Driving your kids to school puts other children at risk, new study finds

Schools are supposed to be places of manners and discipline, but the streets around them can be dangerous for children because of bad behaviour by drivers, a new study by Toronto researchers suggests.

Dangerous driving a problem at over 100 Toronto-area elementary schools


Schools are supposed to be places of manners and discipline, but the streets around them can be dangerous for children because of bad behaviour by drivers, a new study by Toronto researchers suggests.

The study found dangerous driving at more than 100 Toronto public elementary schools, including such offences as double parking, speeding, dropping children off on the opposite side of the street from the school, and blocking the vision of other motorists and pedestrians.

"Driving your kid to school – sure, it protects your child from being hit by a car, but it puts all the other kids at increased risk," said Alison MacPherson, one of the study's authors and professor at York University's School of Kinesiology and Health Science.

Using police data, the study by researchers at the University of Toronto, York University and Sick Kids Hospital found that 411 children were hit by vehicles near 118 elementary schools over a 12-year period from 2000-2011.

Meanwhile, a 2013 city of Toronto pedestrian collision summary found that there are approximately 150 pedestrian-motor vehicle collisions involving school-age children each year. To curb that, the Toronto Catholic District School  Board is creating a pilot project that would designate safe drop-off areas away from schools. The board is also encouraging students to walk together for a block or two to get to class.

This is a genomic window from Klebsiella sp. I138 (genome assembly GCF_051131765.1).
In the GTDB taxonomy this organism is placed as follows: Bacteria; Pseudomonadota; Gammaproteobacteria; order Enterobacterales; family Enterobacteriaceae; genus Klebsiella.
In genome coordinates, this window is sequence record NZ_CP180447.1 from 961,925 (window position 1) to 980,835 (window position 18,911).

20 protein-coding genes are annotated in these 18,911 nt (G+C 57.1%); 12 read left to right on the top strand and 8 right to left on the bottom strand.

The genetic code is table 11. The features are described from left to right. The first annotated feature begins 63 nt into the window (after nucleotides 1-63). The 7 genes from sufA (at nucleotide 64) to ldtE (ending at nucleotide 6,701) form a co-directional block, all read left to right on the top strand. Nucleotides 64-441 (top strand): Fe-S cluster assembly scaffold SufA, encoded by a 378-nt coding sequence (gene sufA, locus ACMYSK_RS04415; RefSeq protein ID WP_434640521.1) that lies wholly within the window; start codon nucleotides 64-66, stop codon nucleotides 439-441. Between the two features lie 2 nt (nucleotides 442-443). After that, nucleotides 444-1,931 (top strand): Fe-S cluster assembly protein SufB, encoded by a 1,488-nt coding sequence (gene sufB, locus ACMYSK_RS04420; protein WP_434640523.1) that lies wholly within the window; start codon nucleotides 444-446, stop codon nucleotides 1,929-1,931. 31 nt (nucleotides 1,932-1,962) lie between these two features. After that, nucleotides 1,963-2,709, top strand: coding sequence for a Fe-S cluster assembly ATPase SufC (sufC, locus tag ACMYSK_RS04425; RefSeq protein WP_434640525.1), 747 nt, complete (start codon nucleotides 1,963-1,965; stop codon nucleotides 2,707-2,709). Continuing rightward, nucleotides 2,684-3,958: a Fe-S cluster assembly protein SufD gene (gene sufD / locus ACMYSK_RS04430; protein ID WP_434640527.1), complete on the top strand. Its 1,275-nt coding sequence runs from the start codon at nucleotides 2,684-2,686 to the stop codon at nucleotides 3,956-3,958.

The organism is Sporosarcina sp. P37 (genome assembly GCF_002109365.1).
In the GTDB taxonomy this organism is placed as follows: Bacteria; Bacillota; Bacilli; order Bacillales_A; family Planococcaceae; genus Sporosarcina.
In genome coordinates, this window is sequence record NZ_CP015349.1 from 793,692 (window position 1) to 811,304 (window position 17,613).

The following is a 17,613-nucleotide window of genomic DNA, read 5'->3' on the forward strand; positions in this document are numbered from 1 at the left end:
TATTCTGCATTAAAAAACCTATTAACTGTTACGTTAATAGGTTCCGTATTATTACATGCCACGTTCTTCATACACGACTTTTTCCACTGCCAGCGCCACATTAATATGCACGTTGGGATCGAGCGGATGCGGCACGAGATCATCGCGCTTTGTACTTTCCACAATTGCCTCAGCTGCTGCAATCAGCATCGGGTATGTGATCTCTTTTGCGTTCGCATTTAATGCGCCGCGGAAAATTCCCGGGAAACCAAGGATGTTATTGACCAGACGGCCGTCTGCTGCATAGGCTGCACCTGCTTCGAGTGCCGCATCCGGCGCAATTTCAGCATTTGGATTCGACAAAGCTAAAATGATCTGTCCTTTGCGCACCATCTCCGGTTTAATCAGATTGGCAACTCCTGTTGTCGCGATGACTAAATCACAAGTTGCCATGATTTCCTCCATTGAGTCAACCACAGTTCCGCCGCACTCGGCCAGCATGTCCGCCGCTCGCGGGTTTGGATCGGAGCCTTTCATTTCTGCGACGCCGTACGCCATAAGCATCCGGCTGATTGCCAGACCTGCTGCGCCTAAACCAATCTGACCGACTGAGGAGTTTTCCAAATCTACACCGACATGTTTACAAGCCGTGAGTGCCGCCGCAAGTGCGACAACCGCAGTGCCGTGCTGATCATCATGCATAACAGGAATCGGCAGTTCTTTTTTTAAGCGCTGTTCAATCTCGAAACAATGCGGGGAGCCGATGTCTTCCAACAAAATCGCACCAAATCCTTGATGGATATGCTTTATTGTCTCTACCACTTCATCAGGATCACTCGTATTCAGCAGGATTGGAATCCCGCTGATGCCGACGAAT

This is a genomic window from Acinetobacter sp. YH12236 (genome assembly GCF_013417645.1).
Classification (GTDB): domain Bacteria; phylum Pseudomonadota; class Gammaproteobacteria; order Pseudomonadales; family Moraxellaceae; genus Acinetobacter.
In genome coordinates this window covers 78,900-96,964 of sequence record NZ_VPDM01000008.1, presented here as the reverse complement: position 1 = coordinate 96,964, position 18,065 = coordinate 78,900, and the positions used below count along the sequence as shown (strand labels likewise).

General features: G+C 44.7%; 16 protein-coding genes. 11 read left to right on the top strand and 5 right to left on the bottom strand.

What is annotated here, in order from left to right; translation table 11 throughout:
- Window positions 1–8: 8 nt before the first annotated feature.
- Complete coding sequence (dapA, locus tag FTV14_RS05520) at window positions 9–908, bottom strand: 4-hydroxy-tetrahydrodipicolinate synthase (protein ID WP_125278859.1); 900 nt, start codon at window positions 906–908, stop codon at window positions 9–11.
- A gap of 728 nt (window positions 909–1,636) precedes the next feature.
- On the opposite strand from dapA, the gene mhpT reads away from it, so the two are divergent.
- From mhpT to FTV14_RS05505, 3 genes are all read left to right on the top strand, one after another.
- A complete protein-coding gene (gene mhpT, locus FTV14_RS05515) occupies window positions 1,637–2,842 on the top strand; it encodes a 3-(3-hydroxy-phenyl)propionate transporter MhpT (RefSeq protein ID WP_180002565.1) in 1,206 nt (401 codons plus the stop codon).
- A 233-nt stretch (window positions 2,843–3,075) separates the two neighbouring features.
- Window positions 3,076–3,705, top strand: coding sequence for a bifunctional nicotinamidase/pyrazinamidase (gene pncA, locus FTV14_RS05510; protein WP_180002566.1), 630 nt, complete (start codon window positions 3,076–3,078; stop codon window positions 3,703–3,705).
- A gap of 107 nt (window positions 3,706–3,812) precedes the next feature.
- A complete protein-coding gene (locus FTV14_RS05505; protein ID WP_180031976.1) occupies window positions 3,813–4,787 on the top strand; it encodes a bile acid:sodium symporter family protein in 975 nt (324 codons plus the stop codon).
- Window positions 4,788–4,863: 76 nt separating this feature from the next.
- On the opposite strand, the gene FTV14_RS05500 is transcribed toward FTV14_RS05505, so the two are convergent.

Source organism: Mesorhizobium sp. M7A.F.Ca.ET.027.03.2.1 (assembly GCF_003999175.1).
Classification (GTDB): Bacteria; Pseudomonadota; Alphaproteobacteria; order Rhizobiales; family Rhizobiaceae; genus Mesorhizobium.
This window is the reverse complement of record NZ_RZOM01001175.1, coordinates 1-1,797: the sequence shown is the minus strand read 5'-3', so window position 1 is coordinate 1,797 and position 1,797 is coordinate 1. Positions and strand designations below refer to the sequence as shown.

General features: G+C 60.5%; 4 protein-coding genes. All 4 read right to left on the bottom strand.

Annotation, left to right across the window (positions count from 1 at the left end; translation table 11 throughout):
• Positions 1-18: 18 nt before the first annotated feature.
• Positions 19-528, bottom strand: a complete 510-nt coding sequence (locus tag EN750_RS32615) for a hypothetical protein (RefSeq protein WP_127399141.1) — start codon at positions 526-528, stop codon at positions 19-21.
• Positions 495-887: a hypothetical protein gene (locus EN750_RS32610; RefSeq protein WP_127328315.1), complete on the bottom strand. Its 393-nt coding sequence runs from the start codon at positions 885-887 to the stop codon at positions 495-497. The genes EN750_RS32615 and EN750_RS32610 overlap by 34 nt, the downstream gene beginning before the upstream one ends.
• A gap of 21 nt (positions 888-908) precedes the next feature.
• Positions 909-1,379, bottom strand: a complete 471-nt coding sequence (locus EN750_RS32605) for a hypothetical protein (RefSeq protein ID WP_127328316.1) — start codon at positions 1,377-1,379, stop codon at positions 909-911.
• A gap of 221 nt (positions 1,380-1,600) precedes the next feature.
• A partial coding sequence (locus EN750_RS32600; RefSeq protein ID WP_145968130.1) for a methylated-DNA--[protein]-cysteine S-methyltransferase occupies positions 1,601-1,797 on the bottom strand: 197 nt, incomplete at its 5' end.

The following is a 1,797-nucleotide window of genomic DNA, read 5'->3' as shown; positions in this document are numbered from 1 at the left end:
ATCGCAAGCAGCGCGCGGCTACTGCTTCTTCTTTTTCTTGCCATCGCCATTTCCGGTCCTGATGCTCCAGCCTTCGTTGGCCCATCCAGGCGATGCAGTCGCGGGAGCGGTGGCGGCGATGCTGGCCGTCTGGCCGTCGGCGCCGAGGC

Walking 'better for everybody'

Many of the study's investigators are themselves parents with children in the Toronto District School Board. They noticed the dangerous habits around the schools their children attended and decided to investigate.

Two trained observers counted the number of children walking to school on a single day in 2011. They repeated the count a week later at 10 per cent of the 118 schools in the survey to make sure their numbers were reliable.

One observer stood at the main car drop-off area and another at a location where they could easily count pedestrians. The observers also conducted audits of traffic and driving behaviour during and after the morning drop-off period.

Dangerous driving habits were found at 88 per cent of the schools surveyed. The collision rates around those schools was also 45 per cent higher than at other schools surveyed.

"We think kids should walk to school. I think that's a fundamental thing," MacPherson said. "It's better for the child, it's better for the environment, it's better for everybody."

Tale of two cities?

At the 12 per cent of schools that where dangerous driving wasn't seen, the majority of students walked to school.

MacPherson says some of the schools in the downtown core, about 90 per cent of kids walked to class. That's likely because of differences in the built environment in the city versus suburban areas.

"It's not really a tale of two cities because in what we call the inner suburbs there are lots of schools where kids walk, too," she says.

For drivers who either are unwilling to walk, feel they live too far from the school, have time constraints or have children unable to walk due to disability, for example, the study says traffic calming, walking guards, narrower streets and other such strategies can help.

Another solution the study authors would like to see implemented is designated kiss-and-ride zones where parents driving their children to school can do so in a way that doesn't put other kids at risk.  

MacPherson admits she too has driven her kids to school on occasion. "I think anybody who has a car has," she says.

"I've certainly seen the behaviour and I try very, very hard not to participate in it."


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